There is evidence that aerobic exercise helps to lower blood pressure. It requires a steady heartbeat and deep breathing. Exercises that lower blood pressure include brisk walking and jogging. Even a little bit of gardening can lower blood pressure. You may also want to consider participating in some sort of group activity such as yoga. But don’t overdo it! Begin slow and gradually increase your level of physical activity.
Try to get 150 minutes of moderate physical activity per week. This is breakable into 10-minute increments. Aim for 150 minutes of moderate exercise per week, which you can do in two or three sessions. The key is consistency. Blood pressure changes may take up to three months. You can begin slowly and increase intensity over time. Exercise may not lower blood pressure immediately, but it may be enough to reduce it to a more acceptable level.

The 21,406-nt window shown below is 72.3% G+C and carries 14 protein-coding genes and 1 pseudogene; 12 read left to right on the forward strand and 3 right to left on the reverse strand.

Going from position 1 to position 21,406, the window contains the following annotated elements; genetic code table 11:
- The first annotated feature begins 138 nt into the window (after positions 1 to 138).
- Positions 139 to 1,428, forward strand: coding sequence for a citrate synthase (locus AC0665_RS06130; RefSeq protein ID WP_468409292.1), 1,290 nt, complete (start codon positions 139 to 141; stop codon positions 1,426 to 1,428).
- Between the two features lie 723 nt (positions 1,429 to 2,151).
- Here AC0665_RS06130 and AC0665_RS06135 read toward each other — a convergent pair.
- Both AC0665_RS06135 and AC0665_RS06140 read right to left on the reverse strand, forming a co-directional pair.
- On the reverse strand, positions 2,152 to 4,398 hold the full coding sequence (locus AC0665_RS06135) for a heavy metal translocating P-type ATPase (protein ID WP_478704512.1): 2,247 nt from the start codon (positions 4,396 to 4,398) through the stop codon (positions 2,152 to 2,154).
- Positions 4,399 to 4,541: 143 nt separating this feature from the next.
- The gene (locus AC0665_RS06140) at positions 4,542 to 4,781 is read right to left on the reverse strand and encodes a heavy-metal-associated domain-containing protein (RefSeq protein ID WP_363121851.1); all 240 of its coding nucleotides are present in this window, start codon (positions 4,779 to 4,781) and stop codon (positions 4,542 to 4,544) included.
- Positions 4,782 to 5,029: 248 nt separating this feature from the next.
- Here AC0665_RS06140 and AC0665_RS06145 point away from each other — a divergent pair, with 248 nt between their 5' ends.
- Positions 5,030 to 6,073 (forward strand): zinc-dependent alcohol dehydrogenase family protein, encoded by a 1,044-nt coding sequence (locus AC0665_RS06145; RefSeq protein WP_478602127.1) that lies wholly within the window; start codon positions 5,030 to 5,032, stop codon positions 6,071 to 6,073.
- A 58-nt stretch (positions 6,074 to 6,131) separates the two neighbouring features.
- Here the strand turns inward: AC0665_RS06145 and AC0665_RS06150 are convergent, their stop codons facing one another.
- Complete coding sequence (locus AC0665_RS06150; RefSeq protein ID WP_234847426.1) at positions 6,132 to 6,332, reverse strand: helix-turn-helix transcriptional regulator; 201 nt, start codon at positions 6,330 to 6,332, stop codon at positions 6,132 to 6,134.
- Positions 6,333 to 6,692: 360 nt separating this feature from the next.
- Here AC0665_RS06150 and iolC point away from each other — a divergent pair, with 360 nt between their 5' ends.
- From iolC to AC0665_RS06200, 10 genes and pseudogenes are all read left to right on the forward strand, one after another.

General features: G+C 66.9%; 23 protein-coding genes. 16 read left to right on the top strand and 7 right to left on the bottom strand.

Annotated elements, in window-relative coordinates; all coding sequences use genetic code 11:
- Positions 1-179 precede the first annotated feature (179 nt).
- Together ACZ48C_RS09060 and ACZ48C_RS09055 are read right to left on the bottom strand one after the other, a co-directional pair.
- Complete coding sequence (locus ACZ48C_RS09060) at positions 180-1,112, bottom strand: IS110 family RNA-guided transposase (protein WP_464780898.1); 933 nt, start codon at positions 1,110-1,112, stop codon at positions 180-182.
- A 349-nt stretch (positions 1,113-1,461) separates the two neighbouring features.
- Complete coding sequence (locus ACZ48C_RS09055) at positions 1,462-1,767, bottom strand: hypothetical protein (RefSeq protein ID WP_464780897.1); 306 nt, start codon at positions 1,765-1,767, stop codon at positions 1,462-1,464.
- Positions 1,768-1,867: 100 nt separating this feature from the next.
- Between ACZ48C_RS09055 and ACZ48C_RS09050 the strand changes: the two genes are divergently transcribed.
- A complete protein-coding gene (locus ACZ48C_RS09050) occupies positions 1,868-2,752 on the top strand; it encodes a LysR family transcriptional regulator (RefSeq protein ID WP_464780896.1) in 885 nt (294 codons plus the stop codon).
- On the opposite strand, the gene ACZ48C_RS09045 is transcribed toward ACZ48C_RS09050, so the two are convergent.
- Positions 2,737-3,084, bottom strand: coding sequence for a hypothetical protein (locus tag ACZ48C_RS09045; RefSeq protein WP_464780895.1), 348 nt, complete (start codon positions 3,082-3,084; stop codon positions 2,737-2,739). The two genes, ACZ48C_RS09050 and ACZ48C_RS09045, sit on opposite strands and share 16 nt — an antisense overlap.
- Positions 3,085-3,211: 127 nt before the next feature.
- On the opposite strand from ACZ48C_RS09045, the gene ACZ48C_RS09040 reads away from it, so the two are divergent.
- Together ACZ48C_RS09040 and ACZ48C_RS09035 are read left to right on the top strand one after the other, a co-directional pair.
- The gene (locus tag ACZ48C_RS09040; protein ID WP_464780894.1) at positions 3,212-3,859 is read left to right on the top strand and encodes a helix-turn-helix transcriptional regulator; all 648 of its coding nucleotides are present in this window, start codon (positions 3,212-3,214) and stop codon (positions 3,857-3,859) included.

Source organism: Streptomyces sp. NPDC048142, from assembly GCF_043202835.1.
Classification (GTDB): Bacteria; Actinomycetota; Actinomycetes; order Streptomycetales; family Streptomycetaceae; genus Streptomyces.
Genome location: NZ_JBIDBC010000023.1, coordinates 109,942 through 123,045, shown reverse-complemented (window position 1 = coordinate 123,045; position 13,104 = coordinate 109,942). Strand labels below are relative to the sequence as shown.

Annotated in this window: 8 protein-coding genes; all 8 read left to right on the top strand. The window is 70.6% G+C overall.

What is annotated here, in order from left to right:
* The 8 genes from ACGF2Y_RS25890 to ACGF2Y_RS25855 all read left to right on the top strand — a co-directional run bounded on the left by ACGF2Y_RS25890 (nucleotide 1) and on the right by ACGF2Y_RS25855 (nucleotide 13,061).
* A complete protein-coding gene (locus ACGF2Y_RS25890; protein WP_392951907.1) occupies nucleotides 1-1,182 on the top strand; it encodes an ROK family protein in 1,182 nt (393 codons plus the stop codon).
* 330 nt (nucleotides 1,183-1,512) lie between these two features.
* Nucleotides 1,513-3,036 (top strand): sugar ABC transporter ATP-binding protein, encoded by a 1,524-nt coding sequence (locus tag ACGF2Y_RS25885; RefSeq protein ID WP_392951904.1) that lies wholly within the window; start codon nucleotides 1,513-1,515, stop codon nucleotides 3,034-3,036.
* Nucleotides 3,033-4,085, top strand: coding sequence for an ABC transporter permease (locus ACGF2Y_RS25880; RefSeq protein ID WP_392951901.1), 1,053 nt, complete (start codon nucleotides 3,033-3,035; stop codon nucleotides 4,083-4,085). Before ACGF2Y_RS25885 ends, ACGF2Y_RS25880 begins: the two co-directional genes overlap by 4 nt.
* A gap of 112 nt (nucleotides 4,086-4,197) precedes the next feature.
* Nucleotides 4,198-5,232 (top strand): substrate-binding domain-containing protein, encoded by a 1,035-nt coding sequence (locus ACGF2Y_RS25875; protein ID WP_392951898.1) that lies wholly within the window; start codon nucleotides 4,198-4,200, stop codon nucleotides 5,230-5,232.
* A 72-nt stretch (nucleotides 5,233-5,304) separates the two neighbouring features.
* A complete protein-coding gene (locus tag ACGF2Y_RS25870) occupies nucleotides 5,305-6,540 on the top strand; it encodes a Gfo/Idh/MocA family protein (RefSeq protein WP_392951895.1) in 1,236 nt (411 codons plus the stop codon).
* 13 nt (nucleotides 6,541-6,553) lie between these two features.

The government recommends that people with high blood pressure engage in 150 minutes of moderate physical activity per week. Moderate physical activity is 30 minutes to an hour three to five times a week. It is important to listen to your body and adjust your exercise program based on the signs you experience. Don’t engage in high-intensity aerobic activity, since this can put too much strain on your heart and blood vessels.
While cardiovascular exercise has been traditionally considered the best modality for lowering blood pressure, concurrent training is also beneficial. A meta-analysis of 64 studies on the effects of exercise on systolic blood pressure found that moderate-intensity dynamic resistance training reduced it by five to six millimeters of mercury in pre and hypertensive adults. Dynamic resistance training is the key. Try a plank and a pushup.